Sneaky Ways To Get Better Gas Mileage
Forbes - Jacqueline Mitchell
Motorists looking to save on a litre of gas needn't drive across province lines in search of cheaper prices at the pump.
The answer is right under the hood. That's because more frequent air filter changes can improve your vehicle's gas mileage by as much as 10%, the Car Care Council says. The filter keeps dirty particles from damaging the inside of your engine and helps it run more efficiently. The council, a consumer advocacy group that promotes vehicle maintenance, recommends checking the filter each time you change the oil every 3,000 miles (nearly 5,000 kilometres).
Other fuel-saving measures include keeping tires properly inflated, reducing your load and avoiding long idles.
These adjustments have never been more important. Last week, the nationwide average price for regular gas pushed toward $1.30 a litre, and prices are expected to rise, some say, to as much as $2.50 by summer.
"You can't control the price of gas, but you can control how much gas you burn by proper maintenance and how you drive," says Rich White, executive director of the Car Care Council. "Performing simple and inexpensive maintenance can save as much as $1,200 a year."
Top 10 Tips
We compiled 10 key fuel-saving tips and estimated fuel savings from the U.S. Environmental Protection Agency (EPA), the Car Care Council and the Federal Trade Commission (FTC).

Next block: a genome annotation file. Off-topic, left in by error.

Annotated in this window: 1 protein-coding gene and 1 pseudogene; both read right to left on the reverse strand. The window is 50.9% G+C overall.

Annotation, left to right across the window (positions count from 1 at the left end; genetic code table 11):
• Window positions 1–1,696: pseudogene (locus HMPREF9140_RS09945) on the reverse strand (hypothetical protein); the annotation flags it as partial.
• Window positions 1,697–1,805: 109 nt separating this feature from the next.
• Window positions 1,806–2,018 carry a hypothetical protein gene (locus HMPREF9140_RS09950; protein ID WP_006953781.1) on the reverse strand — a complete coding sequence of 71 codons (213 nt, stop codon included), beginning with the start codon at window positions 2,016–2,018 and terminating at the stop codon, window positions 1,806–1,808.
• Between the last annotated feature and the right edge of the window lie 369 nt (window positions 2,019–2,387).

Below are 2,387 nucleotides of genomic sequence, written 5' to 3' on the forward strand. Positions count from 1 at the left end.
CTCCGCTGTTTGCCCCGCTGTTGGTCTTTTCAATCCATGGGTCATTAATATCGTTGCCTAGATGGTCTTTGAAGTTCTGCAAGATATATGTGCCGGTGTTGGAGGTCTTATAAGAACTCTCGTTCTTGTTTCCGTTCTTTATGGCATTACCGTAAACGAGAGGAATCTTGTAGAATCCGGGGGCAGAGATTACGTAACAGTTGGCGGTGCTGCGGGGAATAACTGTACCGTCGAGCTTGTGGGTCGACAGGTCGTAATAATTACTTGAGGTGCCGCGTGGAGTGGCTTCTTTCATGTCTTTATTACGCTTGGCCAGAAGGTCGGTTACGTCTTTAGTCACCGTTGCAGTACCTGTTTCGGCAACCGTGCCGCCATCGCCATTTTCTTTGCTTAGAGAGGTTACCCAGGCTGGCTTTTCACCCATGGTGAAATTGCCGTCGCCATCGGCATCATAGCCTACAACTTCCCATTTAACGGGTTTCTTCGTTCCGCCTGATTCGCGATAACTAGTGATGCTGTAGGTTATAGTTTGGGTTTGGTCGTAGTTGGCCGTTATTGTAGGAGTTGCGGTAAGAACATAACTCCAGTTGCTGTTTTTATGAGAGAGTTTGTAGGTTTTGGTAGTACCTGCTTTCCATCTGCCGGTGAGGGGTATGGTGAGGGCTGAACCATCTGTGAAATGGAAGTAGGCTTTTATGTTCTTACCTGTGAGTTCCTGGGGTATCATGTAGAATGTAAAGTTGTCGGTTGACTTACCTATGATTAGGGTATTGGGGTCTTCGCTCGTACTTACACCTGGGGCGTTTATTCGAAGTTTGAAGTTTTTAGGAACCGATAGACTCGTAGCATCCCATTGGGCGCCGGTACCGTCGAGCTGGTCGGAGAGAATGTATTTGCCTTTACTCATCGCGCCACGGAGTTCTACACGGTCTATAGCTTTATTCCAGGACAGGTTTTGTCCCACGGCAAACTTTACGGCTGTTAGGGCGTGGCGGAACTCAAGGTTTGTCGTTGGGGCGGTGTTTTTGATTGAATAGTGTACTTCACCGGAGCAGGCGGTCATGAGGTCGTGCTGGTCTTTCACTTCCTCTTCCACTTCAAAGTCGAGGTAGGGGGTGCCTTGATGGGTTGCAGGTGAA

But before motorists start calculating potential savings, all of the agencies we contacted cautioned that gas mileages are only estimates. The number of kilometres that you see per litre of gas will vary depending on such factors as the rate of speed driven and the amount of city driving versus highway driving. The latter requires fewer stops and starts.
One immediate step a driver can take is observing the speed limit. Aggressive drivers can save per litre if they ease up on the gas and brakes, according to the Car Care Council. You can also save by observing the speed limit and using cruise control during highway driving.
Using the manufacturer's recommended levels of octane gas and grade of oil also makes a difference. Luxury and high-performance cars usually require premium gas, which has a higher level of octane to prevent engine knocking or rattling in some vehicles. But regular gas is recommended for most vehicles; using a higher-octane fuel on these cars will provide little benefit, if any. However, using a higher grade of motor oil will cut into your fuel economy, according to the EPA, which publishes fuel-saving tips at http://www.fueleconomy.gov/, a consumer information Web site jointly maintained by the U.S. Department of Energy's Office of Energy Efficiency and Renewable Energy and the EPA.
Watching your weight also fattens your wallet. Piling a lot of heavy items on the roof rack can create additional cargo space, particularly in small cars, but it will also decrease fuel economy by 5%, according to the EPA.
What's more, car owners should beware of businesses advertising gas-saving products that promise to improve fuel economy, some by as much as 20%. These include fuel additives that claim to improve fuel economy and ignition devices that attach to an existing ignition system or replace part of the original system. The FTC and EPA warn that such claims are false.